These sculptures are kind of fragile but will also never really degrade. There is a precarious balance between fragility and permanence in these physical objects. The 3D routed rock forms are light and breakable under certain pressure, but also durable under many natural stresses. Cave paintings have lasted millennia in the protection of their cold dark caverns. These are simulations of the cave, born of the digital, sitting out in the open; easily moveable; bulky but lightweight. The new rocks can go wherever; history and fragments that can travel and gain information, much like our current personal computing and social media devices.
TV: The work isn’t just an exercise in technological manipulation. There are wrinkles & footnotes at every turn and requires a slow IRL experience. Where do you see the work getting most of its DNA from: yesterday, today or tomorrow?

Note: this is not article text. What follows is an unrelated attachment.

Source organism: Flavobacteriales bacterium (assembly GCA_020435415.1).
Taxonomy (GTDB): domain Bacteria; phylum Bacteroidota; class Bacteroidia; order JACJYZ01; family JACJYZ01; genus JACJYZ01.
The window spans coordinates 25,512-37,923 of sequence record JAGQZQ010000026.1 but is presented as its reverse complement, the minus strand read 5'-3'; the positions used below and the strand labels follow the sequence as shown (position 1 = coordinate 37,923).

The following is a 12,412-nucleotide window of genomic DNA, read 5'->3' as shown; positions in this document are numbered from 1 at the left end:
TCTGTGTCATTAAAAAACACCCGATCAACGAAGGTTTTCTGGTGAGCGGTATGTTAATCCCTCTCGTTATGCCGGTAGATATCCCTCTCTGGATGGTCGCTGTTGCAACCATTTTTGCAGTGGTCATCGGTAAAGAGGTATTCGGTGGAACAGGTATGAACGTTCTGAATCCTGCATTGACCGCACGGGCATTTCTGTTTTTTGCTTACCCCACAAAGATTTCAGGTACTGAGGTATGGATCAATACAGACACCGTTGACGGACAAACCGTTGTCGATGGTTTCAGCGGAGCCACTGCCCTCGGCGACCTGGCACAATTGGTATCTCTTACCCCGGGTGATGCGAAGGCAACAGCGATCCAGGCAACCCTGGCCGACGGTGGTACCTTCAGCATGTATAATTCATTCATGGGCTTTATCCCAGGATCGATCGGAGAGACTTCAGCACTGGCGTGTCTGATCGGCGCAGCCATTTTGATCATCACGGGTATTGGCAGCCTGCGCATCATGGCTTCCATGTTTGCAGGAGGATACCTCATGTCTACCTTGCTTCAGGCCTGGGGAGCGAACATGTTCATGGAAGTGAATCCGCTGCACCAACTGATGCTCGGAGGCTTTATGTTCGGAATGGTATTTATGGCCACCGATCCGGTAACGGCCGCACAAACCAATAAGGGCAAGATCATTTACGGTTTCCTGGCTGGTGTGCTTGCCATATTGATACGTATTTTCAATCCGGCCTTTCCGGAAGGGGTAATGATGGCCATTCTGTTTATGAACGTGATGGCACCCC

MS: The works exist now but are from no time in particular. They borrow from the ancient and antiquated. They come out pristine from their digital environments to the physical world. They seem futuristic; technological. But they are also analog and parts are hand-made. They will get dirty and dusty. They will collect bumps and marks. They will accumulate their own information and build a continued history. The works are now very current, real things that have an interaction with the world until they will look old and dated in the future. And they will have a future – online and offline – and will mutate and grow into other things; disseminated as new information or different information; kind of like an information cycle. The works themselves may become further fragmented, just as they appear to be fragments of something larger now.